Dimensioning the actual population of pets in Quito was always problematic. The figures were a result of projections based on international demographic studies. From there came the hypothesis that there was one dog for every six inhabitants in Quito.
Just for 2013, a first demographic study was carried out with a real sample. Jaime Grijalva, veterinarian with a master’s degree in medicine from shelters, carried out an investigation known as the Quito Study.
This work, says the author, was to estimate the population of stray dogs in the Metropolitan District of Quito, to analyze the relationship between the economy with animal welfare and the prevalence of parasites. In this study, 16 urban and rural parishes were selected in which a methodology for demographic studies was applied using a statistical model.
They counted abandoned dogs and dogs that could have family but roam freely in the streets. The result showed that there was one dog for every 49 inhabitants. In 2018 Grijalva reviewed the study and used a new, more accurate statistical model to analyze the same sample. Then it was revealed that in urban areas there was one dog for every 74 people. In rural areas, the population was one dog for every 47 people.
The general average was one can for every 59 inhabitants. This information will be published in an academic journal in the coming months. In May of this year the San Francisco University of Quito (USFQ) initiated two new studies.
For the first, the same Grijalva methodology was used. The same parishes were used and the census was developed in two days. Stella de la Torre, dean of the College of Biological and Environmental Sciences of the USFQ presented the results. Currently there is one stray dog for every 18 people in the rural area and one dog for every 26 people in the urban parishes. In general, it can be said that there is one animal for every 22 citizens. According to the INEC population projections for Quito and the census estimates, in 2013 there were 41 676 stray dogs.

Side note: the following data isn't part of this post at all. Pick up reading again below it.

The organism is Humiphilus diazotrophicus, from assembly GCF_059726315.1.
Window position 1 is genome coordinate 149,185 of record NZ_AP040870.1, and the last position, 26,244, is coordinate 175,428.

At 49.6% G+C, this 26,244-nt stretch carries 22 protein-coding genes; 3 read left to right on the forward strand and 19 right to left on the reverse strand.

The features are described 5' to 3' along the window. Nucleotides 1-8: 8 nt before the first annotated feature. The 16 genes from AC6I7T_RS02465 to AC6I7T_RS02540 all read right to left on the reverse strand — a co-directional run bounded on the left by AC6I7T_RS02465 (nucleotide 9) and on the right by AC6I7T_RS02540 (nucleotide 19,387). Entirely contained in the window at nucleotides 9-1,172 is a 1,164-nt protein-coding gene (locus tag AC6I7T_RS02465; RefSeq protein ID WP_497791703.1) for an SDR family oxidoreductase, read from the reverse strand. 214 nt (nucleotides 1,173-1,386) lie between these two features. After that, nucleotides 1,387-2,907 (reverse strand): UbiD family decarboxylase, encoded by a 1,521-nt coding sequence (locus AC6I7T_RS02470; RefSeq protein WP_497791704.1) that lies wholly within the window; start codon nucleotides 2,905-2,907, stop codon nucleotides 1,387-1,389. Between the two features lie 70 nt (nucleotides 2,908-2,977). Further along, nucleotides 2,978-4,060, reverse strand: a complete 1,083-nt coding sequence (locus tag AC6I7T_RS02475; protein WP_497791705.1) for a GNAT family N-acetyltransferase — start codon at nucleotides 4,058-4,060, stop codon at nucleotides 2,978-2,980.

By 2018 the population would be around 122 280. The figures show that the abandonment of pets has increased to almost triplicate. “It is a reality that at first sight scares a bit,” says Karina Pizco, coordinator of the municipal entity Urbanimal.
This institution works according to Ordinance 048 of 2011 that regulates the possession, protection and control of urban fauna. Among its competences is population control and the method approved for this purpose is sterilization. The campaigns started in 2011 but it was not until 2015 that they gained strength. Since that year until now, a total of 42,844 pets have been sterilized in the program of visiting the neighborhoods and with the modality of trap-sterilize-drop.
To this amount is added an unknown number of sterilizations performed independently by animal protection organizations and foundations. For now it is impossible to know if this number is enough or how much more should be done, Grijalva points out.
For that, it is necessary the integral implementation of the ordinance according to an action plan that includes the identification and registration of animals, education and punishment of the mistreatment.
The second census carried out by the USFQ also serves to develop this plan. Students from various schools in the city participated in this activity. They traveled a total of 246 kilometers counting the dogs that were in the streets. The objective was to measure relative abundance; that is, the number of dogs per linear kilometer.
In this work it was found, for example, that Turubamba, Guamaní, Quitumbe, Cochapamba and the People’s Committee have the highest population density. On the other hand, Conocoto, La Magdalena, Mariscal Sucre, Iñaquito, Rumipamba, Jipijapa, La Concepción, San Isidro del Inca, Cotocollao, Carcelén and Pomasqui have fewer dogs per kilometer.
This works to better address population control efforts. The sterilization campaigns would be more effective, according to Grijalva. “In five years you can go back to do a study and see how it has evolved. In principle, a realistic goal would be to try to stabilize the current population and then reduce it. “
Controlling the problem of abandoned animals is not just about an ethical issue, according to De la Torre. “There is an environmental impact with the native fauna. Dogs are predators and can hunt for food. They also compete with other endemic animals for food. To that is added the issue of garbage and that becomes a public health issue, “he argues.
On October 19 and 20 a forum will be held with the participation of researchers, rescuers, academics, public sector and veterinary unions to work on a “one health” strategy, a transdisciplinary approach to health where environmental, human issues are contemplated and animal welfare. (I)